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The UK regulatory body set up to increase competition in financial payments by improving access to alternative suppliers has reported significant progress.
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It has halved the time – to as little as six months – it takes for finance firms to join and begin operating on the UK real-time payments system, known as Faster Payments.
When the Payment Systems Regulator (PSR) set out its plans in 2014, it accused banks of adding little more than resilience to the payments system, and set out to promote competition and innovation in the sector.
Banks own the core UK payment schemes – Bacs, Faster Payments and Link – and the infrastructure company that runs them. These systems process more than 90% of salaries, 70% of household bills and almost all state benefits in the UK.
Finance firms that are not members of these schemes – and there are many in the finance sector – must access the systems indirectly through a bank or a gateway service provided by a payment aggregator.
Such indirect access costs money and suppliers have no control over the service or strategy.
PSR managing director Hannah Nixon said it should be made easier for firms to gain direct access to payment systems.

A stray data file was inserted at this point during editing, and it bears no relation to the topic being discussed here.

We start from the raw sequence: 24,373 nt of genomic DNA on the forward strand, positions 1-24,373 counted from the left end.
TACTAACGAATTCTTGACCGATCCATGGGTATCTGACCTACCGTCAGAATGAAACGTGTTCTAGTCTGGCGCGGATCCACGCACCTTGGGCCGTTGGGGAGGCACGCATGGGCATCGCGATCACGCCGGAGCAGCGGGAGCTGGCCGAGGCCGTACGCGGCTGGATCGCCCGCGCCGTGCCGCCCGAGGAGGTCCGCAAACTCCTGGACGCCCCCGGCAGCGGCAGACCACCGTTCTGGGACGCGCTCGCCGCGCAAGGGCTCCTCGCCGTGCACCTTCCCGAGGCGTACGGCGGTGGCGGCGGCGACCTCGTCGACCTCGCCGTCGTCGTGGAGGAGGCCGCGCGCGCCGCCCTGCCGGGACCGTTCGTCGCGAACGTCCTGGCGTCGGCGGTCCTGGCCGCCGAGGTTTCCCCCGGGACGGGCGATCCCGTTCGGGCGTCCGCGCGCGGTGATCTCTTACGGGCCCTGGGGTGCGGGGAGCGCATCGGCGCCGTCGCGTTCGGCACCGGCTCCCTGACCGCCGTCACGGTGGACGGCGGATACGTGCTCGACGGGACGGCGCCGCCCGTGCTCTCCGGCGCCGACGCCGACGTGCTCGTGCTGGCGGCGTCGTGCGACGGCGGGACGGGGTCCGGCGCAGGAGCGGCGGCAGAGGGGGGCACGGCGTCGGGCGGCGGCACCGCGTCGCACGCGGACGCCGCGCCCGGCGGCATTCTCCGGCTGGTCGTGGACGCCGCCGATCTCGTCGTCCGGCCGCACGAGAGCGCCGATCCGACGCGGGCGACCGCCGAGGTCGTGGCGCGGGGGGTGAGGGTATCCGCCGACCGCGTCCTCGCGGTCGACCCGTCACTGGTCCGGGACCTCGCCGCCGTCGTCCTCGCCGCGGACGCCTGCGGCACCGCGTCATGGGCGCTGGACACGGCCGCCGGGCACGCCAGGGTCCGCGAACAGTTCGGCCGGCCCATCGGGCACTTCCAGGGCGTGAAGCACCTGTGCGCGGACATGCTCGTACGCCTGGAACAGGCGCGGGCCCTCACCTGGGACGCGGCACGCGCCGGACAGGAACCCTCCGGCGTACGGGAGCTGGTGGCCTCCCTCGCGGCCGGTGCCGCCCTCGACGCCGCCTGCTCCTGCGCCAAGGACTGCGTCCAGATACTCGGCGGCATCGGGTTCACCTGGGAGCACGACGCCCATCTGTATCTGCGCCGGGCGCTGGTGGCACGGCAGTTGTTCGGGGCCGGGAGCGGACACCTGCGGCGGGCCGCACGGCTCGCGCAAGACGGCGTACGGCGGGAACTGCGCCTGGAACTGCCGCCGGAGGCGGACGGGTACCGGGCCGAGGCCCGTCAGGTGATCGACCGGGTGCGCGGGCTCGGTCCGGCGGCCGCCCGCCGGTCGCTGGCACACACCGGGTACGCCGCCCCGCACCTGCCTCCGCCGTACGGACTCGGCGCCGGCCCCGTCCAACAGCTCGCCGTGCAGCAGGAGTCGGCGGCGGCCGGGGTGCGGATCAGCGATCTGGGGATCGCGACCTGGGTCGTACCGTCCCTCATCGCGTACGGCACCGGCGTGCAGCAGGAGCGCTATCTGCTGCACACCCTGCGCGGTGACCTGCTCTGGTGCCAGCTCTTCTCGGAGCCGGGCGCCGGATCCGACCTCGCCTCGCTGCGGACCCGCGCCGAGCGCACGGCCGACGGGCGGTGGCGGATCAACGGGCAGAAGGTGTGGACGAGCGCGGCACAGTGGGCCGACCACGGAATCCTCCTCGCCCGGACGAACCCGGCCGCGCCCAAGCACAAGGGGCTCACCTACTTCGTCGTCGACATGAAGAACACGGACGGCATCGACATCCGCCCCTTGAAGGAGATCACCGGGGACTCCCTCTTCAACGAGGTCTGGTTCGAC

One success for the regulator is the fact that it now takes six to nine months for a finance firm to get up and running on Faster Payments, compared with 12-18 months before.
“There is a lot of change in the consumer market and we want to make sure that as many suppliers as possible can get access to the payments system,” said Nixon.
Read more about the UK payments system
- The UK payments regulator wants banks to loosen their grip on the payments infrastructure by selling off some of their stake in it.
- Banks look set to lose their grip on payment systems because they add little more than resilience, as the new system regulator sets out its plans in its industry consultation.
- The Financial Conduct Authority is planning to open up the payments sector to new companies to improve competition.
- Increased competition in the financial transactions market has moved a step closer with the appointment of a managing director for the newly created regulator.
Nine banks are expected to secure direct access to the system in the coming year, said the PSR. At least four other organisations are planning to offer indirect access, and two are expanding their current services, it added.
The PSR recently called for banks to sell off their ownership of VocaLink, which provides the IT infrastructure that underpins the payment system. It was seen as uncompetitive if a supplier the banks own wins the bid to run the hardware, software and communications technologies that underpin it.
MasterCard has already been named as a potential buyer of VocaLink, but the PSR said it did not want a single company to have a controlling stake.
Commenting on the regulator’s work so far, Nixon said: “Since we became operational a year ago, a key area of focus has been the importance of increasing access to payments systems. Having fair and open access goes hand in hand with having a vibrant and competitive economy.
“Progress has been good and we are seeing some positive outcomes across the payments industry. We are opening up access so more challenger banks and building societies have a real choice between direct and indirect access, and we expect a number of them to exercise that choice in the coming year.”